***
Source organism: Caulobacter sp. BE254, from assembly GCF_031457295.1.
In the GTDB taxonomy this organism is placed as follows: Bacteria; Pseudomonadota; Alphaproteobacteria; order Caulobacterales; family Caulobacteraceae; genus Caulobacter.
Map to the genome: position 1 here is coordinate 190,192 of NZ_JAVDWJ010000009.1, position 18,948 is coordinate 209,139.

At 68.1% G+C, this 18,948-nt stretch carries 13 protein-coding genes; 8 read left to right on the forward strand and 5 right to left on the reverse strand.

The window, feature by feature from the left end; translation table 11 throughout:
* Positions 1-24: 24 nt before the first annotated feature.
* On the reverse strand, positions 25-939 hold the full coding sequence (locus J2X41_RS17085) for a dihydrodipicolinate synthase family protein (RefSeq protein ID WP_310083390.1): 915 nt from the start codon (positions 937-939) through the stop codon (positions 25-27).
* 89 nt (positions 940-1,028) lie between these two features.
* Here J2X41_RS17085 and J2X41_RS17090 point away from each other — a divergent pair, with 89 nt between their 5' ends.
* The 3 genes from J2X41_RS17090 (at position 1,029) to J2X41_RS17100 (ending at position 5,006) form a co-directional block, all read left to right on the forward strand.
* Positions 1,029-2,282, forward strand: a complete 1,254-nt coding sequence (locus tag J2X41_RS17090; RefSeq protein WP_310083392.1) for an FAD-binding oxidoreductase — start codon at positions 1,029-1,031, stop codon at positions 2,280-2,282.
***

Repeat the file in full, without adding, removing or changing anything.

Source organism: Caulobacter sp. BE254, from assembly GCF_031457295.1.
In the GTDB taxonomy this organism is placed as follows: Bacteria; Pseudomonadota; Alphaproteobacteria; order Caulobacterales; family Caulobacteraceae; genus Caulobacter.
Map to the genome: position 1 here is coordinate 190,192 of NZ_JAVDWJ010000009.1, position 18,948 is coordinate 209,139.

At 68.1% G+C, this 18,948-nt stretch carries 13 protein-coding genes; 8 read left to right on the forward strand and 5 right to left on the reverse strand.

The window, feature by feature from the left end; translation table 11 throughout:
* Positions 1-24: 24 nt before the first annotated feature.
* On the reverse strand, positions 25-939 hold the full coding sequence (locus J2X41_RS17085) for a dihydrodipicolinate synthase family protein (RefSeq protein ID WP_310083390.1): 915 nt from the start codon (positions 937-939) through the stop codon (positions 25-27).
* 89 nt (positions 940-1,028) lie between these two features.
* Here J2X41_RS17085 and J2X41_RS17090 point away from each other — a divergent pair, with 89 nt between their 5' ends.
* The 3 genes from J2X41_RS17090 (at position 1,029) to J2X41_RS17100 (ending at position 5,006) form a co-directional block, all read left to right on the forward strand.
* Positions 1,029-2,282, forward strand: a complete 1,254-nt coding sequence (locus tag J2X41_RS17090; RefSeq protein WP_310083392.1) for an FAD-binding oxidoreductase — start codon at positions 1,029-1,031, stop codon at positions 2,280-2,282.